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Marin redistricting might consolidate Latino voters

November 11, 2021

Marin IJ article by: Richard Halstead

The elections office at the Marin County Civic Center in San Rafael on Wednesday, April 29, 2020. (Alan Dep/Marin Independent Journal)

Latino residents in Marin County might soon wield more influence on the Board of Supervisors given the direction that the redistricting process is taking.

The supervisors held their third public hearing Tuesday on how the boundaries of the county’s five supervisorial districts should be redrawn. Every 10 years, district boundaries have to be reassessed following the national census to ensure that each district has an approximately equal number of residents.

The deadline for the public to submit maps for consideration is Nov. 24. A final public hearing on redistricting is scheduled for Dec. 7.

The discussion on Tuesday focused on changes that would unify more of the county’s Latino population in a single district.

“Currently, this community sits at the intersection of three different supervisors’ districts, making it harder to organize and represent at the county level,” Omar Carrera, CEO of Canal Alliance in San Rafael, told supervisors.

The highest concentration of Latino residents in Marin is located in San Rafael’s Canal neighborhood.

“Compared to the rest of San Rafael and Marin County, this community has a higher percentage of Spanish speakers, a lower household income and are predominately renters in multifamily housing,” Carrera said.

When drawing district boundaries, supervisors are required by law to seek to unite “communities of interest.” They are prohibited from diluting the voting power of minority groups.

Based on previous public testimony and the supervisors’ stated desire to minimize changes, National Demographics Corp., the county’s demography consultant, presented three options on Tuesday. One is to leave the boundaries as they are. Another is to move a small portion of Indian Valley in Novato from District 5, which is represented by Supervisor Judy Arnold, into District 4, which is represented by Supervisor Dennis Rodoni.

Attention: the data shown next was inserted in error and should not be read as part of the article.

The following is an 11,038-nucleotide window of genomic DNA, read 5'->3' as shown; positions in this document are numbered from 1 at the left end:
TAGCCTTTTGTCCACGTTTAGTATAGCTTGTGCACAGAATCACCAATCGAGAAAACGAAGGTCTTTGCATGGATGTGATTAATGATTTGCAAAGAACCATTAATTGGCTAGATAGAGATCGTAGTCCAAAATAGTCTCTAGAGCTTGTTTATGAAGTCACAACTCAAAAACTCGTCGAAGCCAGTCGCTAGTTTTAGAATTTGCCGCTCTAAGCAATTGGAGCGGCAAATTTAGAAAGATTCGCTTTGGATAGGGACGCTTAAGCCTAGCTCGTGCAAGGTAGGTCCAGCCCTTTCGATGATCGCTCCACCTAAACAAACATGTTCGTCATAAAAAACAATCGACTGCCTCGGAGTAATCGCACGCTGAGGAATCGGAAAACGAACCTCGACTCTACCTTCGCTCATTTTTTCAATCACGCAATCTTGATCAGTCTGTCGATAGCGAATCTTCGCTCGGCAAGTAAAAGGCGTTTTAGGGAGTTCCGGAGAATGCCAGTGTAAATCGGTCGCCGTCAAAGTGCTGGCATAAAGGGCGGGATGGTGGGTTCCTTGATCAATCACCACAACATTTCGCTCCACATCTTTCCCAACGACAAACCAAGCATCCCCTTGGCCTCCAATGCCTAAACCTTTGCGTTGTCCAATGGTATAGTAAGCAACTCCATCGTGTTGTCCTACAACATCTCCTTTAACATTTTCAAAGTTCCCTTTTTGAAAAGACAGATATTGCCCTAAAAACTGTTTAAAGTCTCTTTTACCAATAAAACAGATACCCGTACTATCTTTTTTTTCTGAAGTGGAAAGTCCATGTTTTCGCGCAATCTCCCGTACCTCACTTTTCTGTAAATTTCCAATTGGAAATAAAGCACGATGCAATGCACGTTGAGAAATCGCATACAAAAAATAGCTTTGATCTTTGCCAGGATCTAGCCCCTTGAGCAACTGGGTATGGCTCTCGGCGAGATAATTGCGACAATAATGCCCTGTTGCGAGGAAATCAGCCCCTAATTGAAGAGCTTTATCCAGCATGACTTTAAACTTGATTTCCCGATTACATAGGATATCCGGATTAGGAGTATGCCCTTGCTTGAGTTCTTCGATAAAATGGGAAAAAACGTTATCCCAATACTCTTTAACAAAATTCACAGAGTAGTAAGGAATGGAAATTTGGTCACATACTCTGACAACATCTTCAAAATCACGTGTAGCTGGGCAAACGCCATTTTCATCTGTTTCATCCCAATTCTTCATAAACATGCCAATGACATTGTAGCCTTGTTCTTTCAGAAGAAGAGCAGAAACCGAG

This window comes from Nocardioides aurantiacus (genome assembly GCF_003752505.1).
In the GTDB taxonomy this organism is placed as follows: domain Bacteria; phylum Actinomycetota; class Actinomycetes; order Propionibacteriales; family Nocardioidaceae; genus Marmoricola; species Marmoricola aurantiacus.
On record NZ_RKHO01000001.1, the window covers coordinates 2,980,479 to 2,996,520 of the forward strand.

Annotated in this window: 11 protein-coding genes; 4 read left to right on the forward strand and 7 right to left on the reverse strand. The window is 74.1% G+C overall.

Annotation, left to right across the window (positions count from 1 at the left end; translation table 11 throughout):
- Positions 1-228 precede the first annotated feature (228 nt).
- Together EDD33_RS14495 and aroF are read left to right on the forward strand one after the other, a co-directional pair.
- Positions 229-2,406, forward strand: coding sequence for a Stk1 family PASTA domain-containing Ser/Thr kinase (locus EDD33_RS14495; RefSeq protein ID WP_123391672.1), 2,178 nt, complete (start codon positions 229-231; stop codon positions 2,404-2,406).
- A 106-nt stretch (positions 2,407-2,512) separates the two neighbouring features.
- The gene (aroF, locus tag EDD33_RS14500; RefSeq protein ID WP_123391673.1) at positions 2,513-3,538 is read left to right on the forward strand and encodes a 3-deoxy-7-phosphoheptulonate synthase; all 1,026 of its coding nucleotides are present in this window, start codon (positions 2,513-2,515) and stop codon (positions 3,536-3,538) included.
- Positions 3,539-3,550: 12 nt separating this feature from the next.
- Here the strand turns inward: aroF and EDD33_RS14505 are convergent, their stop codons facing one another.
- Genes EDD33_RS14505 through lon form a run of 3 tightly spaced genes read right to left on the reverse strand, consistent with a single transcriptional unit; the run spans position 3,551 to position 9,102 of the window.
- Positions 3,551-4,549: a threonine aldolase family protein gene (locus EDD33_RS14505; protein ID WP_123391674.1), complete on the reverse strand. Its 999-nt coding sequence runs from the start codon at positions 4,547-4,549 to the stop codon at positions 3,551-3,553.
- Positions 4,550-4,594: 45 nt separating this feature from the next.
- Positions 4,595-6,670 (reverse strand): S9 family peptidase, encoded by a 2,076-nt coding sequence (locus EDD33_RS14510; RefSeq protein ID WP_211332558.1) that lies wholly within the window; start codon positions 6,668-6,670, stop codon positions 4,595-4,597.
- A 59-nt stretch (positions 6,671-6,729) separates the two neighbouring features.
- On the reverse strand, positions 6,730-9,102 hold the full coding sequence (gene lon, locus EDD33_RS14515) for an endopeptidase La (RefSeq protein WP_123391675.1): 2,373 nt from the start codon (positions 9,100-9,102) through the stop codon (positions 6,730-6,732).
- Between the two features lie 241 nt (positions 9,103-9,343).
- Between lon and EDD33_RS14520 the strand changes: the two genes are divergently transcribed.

It was a third option, however, that supervisors spent most of the meeting discussing. This alternative would expand District 4 by following similar district boundaries as the city of San Rafael’s District 1, which was created in 2018 when the city moved from at-large elections to district elections.

This option would move an area along Lincoln Avenue from District 1, which is represented by Supervisor Damon Connolly, into District 4. It would also move portions of the Bret Harte and California Park neighborhoods, which are in District 2 and represented by Supervisor Katie Rice, into District 4.

In addition to bringing more unity to Marin’s Latino community of interest, the proposed map would reduce population disparity among the districts. The most basic redistricting requirement is that districts have an substantially equal number of residents. A deviation of 10% or less between the largest and smallest district is considered to be presumptively constitutional and valid.

Marin has a deviation of 9.18%. The third redistricting option would reduce the deviation to 2.65%.

But Paul Cohen, a political consultant representing Canal Alliance, said his client isn’t entirely satisfied with this proposal. Cohen said Canal Alliance would also like to see the Montecito/Happy Valley area of San Rafael adjacent to San Rafael High School moved from District 1 to District 4.

The public is able to draft its own alternative district maps and submit them for the supervisors’ consideration. Eight maps have been submitted and posted on the county’s website. Cohen said he submitted map number 73599 to illustrate Canal Alliance’s proposal.

Read the full article on the MarinIJ website:

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